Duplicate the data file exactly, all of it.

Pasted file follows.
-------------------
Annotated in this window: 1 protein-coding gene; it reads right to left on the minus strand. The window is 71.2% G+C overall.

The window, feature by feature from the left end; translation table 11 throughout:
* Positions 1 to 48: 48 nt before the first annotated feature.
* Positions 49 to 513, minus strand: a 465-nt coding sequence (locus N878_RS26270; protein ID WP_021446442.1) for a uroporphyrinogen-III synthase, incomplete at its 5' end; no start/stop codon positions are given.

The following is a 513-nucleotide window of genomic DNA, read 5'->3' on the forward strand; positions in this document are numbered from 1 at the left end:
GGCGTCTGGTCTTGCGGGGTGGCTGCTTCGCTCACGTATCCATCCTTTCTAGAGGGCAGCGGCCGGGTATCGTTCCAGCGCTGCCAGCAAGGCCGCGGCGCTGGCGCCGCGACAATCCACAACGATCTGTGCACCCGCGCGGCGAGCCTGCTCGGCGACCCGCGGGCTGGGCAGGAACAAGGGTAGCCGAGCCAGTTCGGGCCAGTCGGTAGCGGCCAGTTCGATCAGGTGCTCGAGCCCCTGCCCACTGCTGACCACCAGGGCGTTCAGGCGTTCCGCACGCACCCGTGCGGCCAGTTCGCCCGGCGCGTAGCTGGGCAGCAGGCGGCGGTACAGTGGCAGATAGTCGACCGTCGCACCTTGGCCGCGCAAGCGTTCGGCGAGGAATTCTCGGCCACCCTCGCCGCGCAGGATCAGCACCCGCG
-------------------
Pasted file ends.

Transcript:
Annotated in this window: 1 protein-coding gene; it reads right to left on the minus strand. The window is 71.2% G+C overall.

The window, feature by feature from the left end; translation table 11 throughout:
* Positions 1 to 48: 48 nt before the first annotated feature.
* Positions 49 to 513, minus strand: a 465-nt coding sequence (locus N878_RS26270; protein ID WP_021446442.1) for a uroporphyrinogen-III synthase, incomplete at its 5' end; no start/stop codon positions are given.

The following is a 513-nucleotide window of genomic DNA, read 5'->3' on the forward strand; positions in this document are numbered from 1 at the left end:
GGCGTCTGGTCTTGCGGGGTGGCTGCTTCGCTCACGTATCCATCCTTTCTAGAGGGCAGCGGCCGGGTATCGTTCCAGCGCTGCCAGCAAGGCCGCGGCGCTGGCGCCGCGACAATCCACAACGATCTGTGCACCCGCGCGGCGAGCCTGCTCGGCGACCCGCGGGCTGGGCAGGAACAAGGGTAGCCGAGCCAGTTCGGGCCAGTCGGTAGCGGCCAGTTCGATCAGGTGCTCGAGCCCCTGCCCACTGCTGACCACCAGGGCGTTCAGGCGTTCCGCACGCACCCGTGCGGCCAGTTCGCCCGGCGCGTAGCTGGGCAGCAGGCGGCGGTACAGTGGCAGATAGTCGACCGTCGCACCTTGGCCGCGCAAGCGTTCGGCGAGGAATTCTCGGCCACCCTCGCCGCGCAGGATCAGCACCCGCG